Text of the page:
Puga named to national committee

NAS committee set to establish framework for behavioral science research

Photo:  Puga FrankBy Erica Thecho
Behavioral science research is a complex field where measures, definitions and terms can vary depending on field, researcher and more. To combat this challenge, the National Academies of Sciences (NAS) has established an ad hoc committee to identify important concepts, standardize definitions, and provide an ontological framework for behavioral research.

University of Alabama at Birmingham School of Nursing Assistant Professor Frank Puga, PhD, has been appointed to the committee—formally named the Accelerating Behavioral Science Through Ontology Development and Use Committee—through May 2022.

Puga was nominated for this appointment by UAB School of Nursing Associate Professor Carolyn Pickering, PhD, RN, based on his expertise in biobehavioral research.

“I am excited to be part of this important NAS committee and to help advance behavioral research. It is amazing to help inform directly where the future of behavioral science is going,” said Puga, who received his PhD in psychology. “Behavioral measures, including how we define, and study behaviors, can be all over the place, and this committee is going to help provide a clearer roadmap of how we can more efficiently and effectively advance behavioral research in a variety of fields, whether psychology, health care, or others.”

Members of the committee represent a variety of fields and will review existing literature to build a consensus on a classification system, known as an ontology, to describe and organize how behavioral science research is done. In addition to creating a framework, Puga said this committee can help emphasize high priority topics.

“This work will eventually provide a roadmap for high priority research topics for not only researchers, but also to help guide the funding agencies that support behavioral science research,” Puga said. “The ultimate goal is to establish best practices for developing an ontology, identify high priority research areas, and provide recommendations on implementing and sustaining a formal framework for behavioral science research.”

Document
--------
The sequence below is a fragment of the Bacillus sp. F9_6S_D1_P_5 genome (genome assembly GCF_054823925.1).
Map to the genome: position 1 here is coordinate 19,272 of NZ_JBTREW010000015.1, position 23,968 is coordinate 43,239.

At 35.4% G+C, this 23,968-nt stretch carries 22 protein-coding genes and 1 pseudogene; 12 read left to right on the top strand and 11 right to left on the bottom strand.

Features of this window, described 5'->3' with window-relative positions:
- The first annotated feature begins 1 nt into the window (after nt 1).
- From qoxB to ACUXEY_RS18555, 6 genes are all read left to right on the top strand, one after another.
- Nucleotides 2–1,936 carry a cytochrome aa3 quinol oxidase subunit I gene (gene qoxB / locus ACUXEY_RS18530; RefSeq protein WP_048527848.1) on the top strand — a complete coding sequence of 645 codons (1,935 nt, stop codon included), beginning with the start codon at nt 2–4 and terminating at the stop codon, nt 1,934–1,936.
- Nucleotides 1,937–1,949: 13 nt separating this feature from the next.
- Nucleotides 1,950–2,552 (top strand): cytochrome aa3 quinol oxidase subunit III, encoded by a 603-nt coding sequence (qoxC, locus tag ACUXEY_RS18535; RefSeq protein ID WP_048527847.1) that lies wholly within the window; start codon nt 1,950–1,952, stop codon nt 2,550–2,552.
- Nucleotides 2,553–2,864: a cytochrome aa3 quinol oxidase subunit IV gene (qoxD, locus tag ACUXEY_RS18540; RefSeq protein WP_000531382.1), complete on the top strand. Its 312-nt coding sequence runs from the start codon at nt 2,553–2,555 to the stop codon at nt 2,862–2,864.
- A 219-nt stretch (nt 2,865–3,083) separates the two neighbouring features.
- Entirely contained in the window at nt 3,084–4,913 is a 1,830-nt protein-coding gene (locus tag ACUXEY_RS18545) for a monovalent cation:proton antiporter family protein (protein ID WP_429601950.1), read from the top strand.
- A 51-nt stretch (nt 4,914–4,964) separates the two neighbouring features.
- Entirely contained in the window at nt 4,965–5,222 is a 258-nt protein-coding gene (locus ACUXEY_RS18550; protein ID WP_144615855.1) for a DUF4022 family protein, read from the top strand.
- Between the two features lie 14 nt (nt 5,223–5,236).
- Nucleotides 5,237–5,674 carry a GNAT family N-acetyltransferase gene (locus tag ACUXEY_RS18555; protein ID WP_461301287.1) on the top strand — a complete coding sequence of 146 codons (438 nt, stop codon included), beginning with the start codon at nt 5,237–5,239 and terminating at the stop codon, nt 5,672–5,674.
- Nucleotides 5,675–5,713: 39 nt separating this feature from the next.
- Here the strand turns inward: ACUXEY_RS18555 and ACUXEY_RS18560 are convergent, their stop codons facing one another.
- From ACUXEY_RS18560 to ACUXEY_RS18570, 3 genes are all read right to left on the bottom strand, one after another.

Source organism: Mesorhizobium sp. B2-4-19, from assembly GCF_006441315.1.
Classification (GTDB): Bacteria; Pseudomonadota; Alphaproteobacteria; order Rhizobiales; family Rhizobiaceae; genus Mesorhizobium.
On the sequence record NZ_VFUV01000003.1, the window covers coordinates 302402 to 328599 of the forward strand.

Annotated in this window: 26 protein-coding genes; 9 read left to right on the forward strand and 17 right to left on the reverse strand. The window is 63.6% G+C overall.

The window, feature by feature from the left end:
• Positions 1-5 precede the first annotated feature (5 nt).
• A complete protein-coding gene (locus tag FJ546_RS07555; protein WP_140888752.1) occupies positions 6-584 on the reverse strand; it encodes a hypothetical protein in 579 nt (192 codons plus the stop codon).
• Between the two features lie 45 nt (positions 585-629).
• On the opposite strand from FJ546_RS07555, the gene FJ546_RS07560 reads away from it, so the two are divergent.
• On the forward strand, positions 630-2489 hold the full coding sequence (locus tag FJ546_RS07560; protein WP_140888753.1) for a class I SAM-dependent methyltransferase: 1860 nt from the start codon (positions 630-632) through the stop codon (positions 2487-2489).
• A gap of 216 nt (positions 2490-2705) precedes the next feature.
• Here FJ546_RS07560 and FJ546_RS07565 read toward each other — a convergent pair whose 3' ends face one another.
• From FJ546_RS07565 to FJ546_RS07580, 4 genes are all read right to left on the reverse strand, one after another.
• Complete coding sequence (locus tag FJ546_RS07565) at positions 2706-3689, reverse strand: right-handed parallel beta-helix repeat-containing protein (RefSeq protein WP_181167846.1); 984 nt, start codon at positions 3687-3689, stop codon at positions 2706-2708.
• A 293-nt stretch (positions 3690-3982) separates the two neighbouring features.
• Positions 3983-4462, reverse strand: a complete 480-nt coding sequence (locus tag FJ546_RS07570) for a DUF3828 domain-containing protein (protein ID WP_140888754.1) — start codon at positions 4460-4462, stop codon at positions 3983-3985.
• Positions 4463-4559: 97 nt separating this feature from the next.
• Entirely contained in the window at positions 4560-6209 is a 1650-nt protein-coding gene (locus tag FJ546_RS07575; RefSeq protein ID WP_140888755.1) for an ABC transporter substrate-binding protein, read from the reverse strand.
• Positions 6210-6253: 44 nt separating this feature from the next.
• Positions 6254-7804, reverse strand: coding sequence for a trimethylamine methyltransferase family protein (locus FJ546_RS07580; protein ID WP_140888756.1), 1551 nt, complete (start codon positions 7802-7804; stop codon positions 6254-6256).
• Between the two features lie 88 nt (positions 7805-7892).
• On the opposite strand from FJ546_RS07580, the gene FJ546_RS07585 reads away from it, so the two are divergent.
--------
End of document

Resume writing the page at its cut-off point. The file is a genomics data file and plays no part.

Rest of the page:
As a researcher who focuses on aging mental health in diverse patient populations, Puga said he will use this appointment as an opportunity to ensure research across diverse populations is represented in the discussion and to emphasize the need for culturally relevant interventions that improve outcomes for groups that may be underrepresented in behavioral research.

“My personal and professional goal is to be an advocate for underrepresented populations on this committee, and to make sure a behavioral science research ontology is inclusive of social and cultural factors that impact behavior.,” he said. “We really want to make sure we’re developing a framework that advances behavioral research and also take into consideration unique factors across different patients or populations.”

Sponsors for the committee include the American Psychological Association, National Cancer Institute, National Science Foundation, National Institute on Aging, and others. This interest from other entities importance of this committee and its work, Puga said.

“The involvement of other entities and the investment from the larger institution of NAS shows this framework is needed to put a finer point on the science,” Puga said. “Their involvement shows this is needed in the scientific community and shows this will contribute to the quality and outcomes of science across any program connected to behavioral science research.”
Read 348 times Last modified on February 11, 2021

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